Basic AJAX search suggestion box that can be modified to work with Arrays, Databases, or XML. C#. AJAX has become extremely popular in the web development community. In this tutorial, we will be showing you how to use basic Javascript and C# to implement a search suggestion box. The script will use a TextBox to search through a string array instantly to return results without reloading the page. Every typed letter will update the results.

First, we start off with a Web Application Project in Visual Studio .NET. Then we will add a few extensions from the AJAX toolbox that are required for all pages that manipulate data without being reloaded. The 2 extensions needed from the AJAX extensions in the toolbox are ScriptManager and UpdatePanel. These need to be added between the

tag which is in the tag. You will need to add a TextBox in between the tags. This TextBox will be used to type in the search terms. Lastly we will need to add a Repeater. This Repeater accepts a DataSource and writes each row of the DataSource in between the tags with the <%# Container.DataItem %> tag. This Repeater is fairly simple and prints out each search result on a new line.

Notice I also added a TextBox and Repeater inside of the tags. This must be placed inside of this tag or the page will be forced to refresh. The point of this tutorial is to show the results without refreshing the page.

Now we will begin writing the C# that uses the TextBox and Repeater on the aspx page. The Page_Load method is the first method processed when the page is opened. In this method we are creating the search suggestions in the string array called theList. For this example I have used various common first names. The next two items add specific attributes to the TextBox. The first adds an attribute called OnKeyUp. This calls blur() then the focus() function after a character has been typed or deleted in the search box. The purpose of this is to trigger the C# TextChanged event which is only triggered when the TextBox loses focus. Since the user may not be finished typing, the focus is quickly returned to the TextBox. The second adds an attribute called OnFocus. This calls the SetEnd function that we will put into a Javascript Script tag later in the tutorial.

The updateList() function will be used to bind a modified string array to the Repeater we created earlier. The function first makes an empty array. This array is added with elements (specifically names in our example) that match the search criteria in the TextBox. If the TextBox is empty, then it will copy all the elements into the new array. Finally this array is binded to the repeater and eventually written out to the webpage.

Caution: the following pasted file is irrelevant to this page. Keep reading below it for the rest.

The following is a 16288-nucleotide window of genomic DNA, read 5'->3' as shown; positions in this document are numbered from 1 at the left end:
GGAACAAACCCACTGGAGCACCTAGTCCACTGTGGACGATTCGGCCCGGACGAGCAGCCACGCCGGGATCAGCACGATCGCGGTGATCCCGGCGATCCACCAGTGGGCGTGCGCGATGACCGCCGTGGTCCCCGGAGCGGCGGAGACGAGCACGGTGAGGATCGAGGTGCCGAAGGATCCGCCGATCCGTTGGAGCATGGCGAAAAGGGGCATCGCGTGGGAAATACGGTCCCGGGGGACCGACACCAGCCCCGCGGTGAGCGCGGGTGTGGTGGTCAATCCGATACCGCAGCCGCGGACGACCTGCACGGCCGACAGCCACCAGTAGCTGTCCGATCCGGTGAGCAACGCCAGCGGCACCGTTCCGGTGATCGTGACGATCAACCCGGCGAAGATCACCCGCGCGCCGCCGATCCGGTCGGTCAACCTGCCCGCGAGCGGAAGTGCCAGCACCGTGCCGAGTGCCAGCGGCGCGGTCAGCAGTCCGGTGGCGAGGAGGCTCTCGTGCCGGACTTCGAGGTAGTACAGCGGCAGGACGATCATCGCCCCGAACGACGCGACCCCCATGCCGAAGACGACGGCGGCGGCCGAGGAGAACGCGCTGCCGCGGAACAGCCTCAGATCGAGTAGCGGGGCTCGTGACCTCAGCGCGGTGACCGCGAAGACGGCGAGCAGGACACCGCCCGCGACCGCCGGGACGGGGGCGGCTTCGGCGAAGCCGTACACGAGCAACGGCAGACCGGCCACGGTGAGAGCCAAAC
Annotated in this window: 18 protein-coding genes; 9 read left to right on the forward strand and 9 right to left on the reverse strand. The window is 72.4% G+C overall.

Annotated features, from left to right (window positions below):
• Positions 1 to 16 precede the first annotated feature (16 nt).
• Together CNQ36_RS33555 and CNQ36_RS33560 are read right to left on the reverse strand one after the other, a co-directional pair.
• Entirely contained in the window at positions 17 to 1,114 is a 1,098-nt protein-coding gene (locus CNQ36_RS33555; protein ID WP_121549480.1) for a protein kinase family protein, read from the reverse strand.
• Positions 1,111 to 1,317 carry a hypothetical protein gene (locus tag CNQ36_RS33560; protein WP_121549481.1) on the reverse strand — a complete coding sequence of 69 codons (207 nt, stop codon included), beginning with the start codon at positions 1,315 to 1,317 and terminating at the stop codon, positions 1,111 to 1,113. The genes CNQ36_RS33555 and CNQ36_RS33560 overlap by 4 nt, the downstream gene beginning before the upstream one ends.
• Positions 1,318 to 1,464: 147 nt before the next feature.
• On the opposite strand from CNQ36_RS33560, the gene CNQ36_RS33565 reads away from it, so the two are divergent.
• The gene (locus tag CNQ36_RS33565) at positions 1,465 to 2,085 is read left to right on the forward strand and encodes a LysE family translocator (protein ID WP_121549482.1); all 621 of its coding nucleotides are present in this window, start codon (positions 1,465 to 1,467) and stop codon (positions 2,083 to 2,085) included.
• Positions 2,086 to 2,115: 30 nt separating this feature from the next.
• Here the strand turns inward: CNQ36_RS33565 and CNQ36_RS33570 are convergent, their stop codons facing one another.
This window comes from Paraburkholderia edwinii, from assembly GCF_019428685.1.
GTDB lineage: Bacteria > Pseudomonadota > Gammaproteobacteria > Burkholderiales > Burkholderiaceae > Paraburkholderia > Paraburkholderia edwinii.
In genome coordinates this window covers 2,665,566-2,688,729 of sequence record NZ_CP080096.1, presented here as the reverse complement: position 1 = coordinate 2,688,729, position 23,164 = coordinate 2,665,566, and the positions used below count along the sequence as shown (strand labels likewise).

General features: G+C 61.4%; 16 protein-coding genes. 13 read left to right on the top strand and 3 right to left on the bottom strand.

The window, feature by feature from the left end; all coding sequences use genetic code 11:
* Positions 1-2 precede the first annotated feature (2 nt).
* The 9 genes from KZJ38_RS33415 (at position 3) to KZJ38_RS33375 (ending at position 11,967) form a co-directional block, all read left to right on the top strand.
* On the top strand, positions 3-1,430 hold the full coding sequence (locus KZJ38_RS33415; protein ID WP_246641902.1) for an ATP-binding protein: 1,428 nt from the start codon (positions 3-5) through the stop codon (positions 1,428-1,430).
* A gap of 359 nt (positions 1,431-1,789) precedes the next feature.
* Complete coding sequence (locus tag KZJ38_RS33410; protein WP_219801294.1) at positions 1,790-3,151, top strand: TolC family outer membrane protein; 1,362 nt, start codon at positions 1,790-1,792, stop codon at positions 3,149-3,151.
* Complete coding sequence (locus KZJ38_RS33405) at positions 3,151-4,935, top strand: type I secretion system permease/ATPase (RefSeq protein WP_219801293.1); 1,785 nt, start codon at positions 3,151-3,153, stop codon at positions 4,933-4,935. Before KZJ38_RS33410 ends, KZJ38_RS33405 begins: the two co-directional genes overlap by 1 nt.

The last function is called TextBox1_TextChanged(). This function is a C# trigger on the TextBox. When the text inside of the TextBox is changed and then loses focus, it will run the UpdateList() function. This will update the suggestion list everytime the user enters a new letter into the TextBox. Note that this is only triggered after the TextBox loses focus not when a new character is typed or deleted. Our Javascript in the attributes of the TextBox that we previously added allow us to overcome this hurtle.

The code behind the aspx page should look like this:

Now our search page is almost finished. The final touches involve the minor problem of the TextBox being refocused to allow the user to continue typing. When a form element is normally refocused, the cursor is placed at the beginning of any text already inside of the TextBox. Due to the fact that it would be highly irritating to press the End key after each letter, we fixed this problem with some minor Javascript. The function will be add inside the script tag inside of the tag. This function changes the cursor from the beginning of the text inside of the TextBox to the end. Now when a user is typing, the cursor will automatically be placed at the end so they can continue typing without interruption.

You will need to add this Javascript code to the inside of the tag in the aspx page you are using:

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